|Comments: The electrical system including the shore power cords, shore power inlets, batteries, wiring, circuitry components and circuit protection equipment was visually inspected and most components were tested. Overall the electrical system is in satisfactory condition. The system is Italian and includes relays and numerous subpanels. The condition and age of the batteries is beyond the scope of this inspection. There are numerous interior and exterior lights which did not illuminate. The electric stern capstans were not functional upon our arrival and the owner’s representative performed repairs and the capstans functioned. A light to port in the lazarette has no bulb, lens or cage. The cage was seen in the bilge. The indicator light on the port shore power cord’s boat end connector was not illuminated. One of the spare shore power cords has a badly damaged connector. There is a water leak through the deck at the starboard stern capstan, onto the capstan and onto the capstan and onto the transformer below. There is corrosion visible on the transformer, the condition of components inside the transformer is beyond the scope of this survey. There are loose wire connections near the starboard capstan. The lazarette water heater made a loud noise. The insulation is damaged to wires near the steering pump, to port in the lazarette. The circuit breaker for the “engine room port fan” was previously three breakers connected together, they all function independently now. The port aft engine room blower made a loud noise when energized. The Centaur battery charger, forward of the engine room, was not energized. Many of the motors are labeled 50 hertz, the U.S.A. uses a 60 hertz system. The center windshield wiper is inoperative. We could not deploy the port anchor with the remote control on the bow. The spotlight did not illuminate. Much of the electrical connections including the main and sub panels, circuit breakers and fuses are original. Several of the relay switches have broken covers at the main distribution panel to port in the pilothouse. The HF-SSB radio did not power up. Ice was forming in the saloon refrigerator. There is no power to the AC electrical outlet to starboard aft in the saloon, by the light switches. The transformer below the starboard saloon sofa felt hot. The lens for the Furuno sounder to port in the pilothouse is cracked. A fan in the air conditioner in the port cabin is in contact with something, making a noise. There was limited air flow from the air conditioner fan in the starboard cabin. The indicator light for the air conditioner in the captain’s cabin is inoperative. The paddlewheel is missing from the transducer on the port hull bottom forward. A small water heater below the galley cabinet is not secure. There was a problem with many of the AC electrical outlets, there was an open ground to several of the outlets. The G.F.C.I. outlet in the galley would not trip with our tester. The open ground condition was found with both the starboard generator and the shore power. There was a reversed hot and neutral condition at an outlet in the aft head. The combination outlet and switch pulled out of the wall in the captain’s head when we removed our tester. There are stains indicative of leaks on and near several of the sub panels, including in the master stateroom locker, port cabin locker and V.I.P. locker. There is an exposed electrical box in the locker outboard and forward of the spa tub. There were several electrical outlets in the port and starboard cabin which are not U.S. type outlets. There were also two prong type outlets. The air-conditioner in the starboard cabin is inoperative. The air conditioner in the starboard crew cabin is inoperative. There was very little air flow from the port crew air conditioner.|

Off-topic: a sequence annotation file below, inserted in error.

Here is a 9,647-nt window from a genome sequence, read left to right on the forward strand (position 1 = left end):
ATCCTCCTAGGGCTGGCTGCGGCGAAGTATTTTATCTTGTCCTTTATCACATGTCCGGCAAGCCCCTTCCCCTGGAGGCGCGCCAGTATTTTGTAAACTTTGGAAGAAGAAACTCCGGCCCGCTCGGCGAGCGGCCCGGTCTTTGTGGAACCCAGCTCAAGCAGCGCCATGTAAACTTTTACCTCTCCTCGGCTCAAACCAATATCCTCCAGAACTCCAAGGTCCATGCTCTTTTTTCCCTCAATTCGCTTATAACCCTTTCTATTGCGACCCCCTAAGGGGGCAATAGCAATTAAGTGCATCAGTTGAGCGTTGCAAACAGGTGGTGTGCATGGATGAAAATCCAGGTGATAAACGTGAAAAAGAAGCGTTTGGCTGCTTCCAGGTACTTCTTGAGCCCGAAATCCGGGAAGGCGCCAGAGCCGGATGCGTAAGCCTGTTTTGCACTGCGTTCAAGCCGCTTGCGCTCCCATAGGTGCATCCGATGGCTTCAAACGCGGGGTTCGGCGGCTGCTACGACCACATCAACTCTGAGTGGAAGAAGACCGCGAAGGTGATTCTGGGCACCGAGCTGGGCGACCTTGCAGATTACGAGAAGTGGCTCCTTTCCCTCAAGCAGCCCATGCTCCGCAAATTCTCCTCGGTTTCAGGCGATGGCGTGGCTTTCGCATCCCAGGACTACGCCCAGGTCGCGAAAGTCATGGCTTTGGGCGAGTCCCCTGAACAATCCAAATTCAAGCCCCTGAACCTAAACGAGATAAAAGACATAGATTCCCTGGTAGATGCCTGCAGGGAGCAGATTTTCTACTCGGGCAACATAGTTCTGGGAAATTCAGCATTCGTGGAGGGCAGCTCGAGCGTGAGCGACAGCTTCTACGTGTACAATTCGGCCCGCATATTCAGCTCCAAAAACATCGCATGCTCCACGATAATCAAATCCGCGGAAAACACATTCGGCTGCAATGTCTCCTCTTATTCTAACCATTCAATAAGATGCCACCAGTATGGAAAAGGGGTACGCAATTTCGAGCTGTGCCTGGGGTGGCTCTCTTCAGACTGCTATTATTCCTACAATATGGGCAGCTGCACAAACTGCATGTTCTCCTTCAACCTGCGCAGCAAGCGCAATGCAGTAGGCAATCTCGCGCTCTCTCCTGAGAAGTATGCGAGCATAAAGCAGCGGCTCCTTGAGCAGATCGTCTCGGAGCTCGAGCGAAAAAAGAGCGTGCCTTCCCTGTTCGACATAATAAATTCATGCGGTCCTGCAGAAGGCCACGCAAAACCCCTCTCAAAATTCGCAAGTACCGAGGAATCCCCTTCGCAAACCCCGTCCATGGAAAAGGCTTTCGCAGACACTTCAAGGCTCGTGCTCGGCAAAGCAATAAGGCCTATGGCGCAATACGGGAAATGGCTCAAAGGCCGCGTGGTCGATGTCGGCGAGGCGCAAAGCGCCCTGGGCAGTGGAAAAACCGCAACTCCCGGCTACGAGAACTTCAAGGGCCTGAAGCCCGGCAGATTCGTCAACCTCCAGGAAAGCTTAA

SAFETY AND LIFE SAVING
|Portable fire extinguishers: Two dry chemical units – tag date 12/5/2012, eight 10 lb. CO2 units – tag date 12/6/12, one French CO2 unit|
|Fixed fire system: Halon 1301, not U.S.C.G. approved, tag date – April 1997, fire hose forward of engine room, fire hose and station on foredeck, electric fire pump|
|Flotation devices: Twenty three type II adult, five life rings|
|Horn/distress flares: Flares aboard manufacturer date 8/13, air horn, canister air horn|
|Navigational/anchor lights: Redundant lighting, separate sidelights, stern light, masthead / steaming, all around / anchor|
|Anchor & ground tackle: Two Navy type anchors, chain rode
|Other equipment: Emergency wooden dowel plugs, fire axe, Eastman Metro Marine 12 person life raft (no certification seen), two CO alarms, smoke alarms|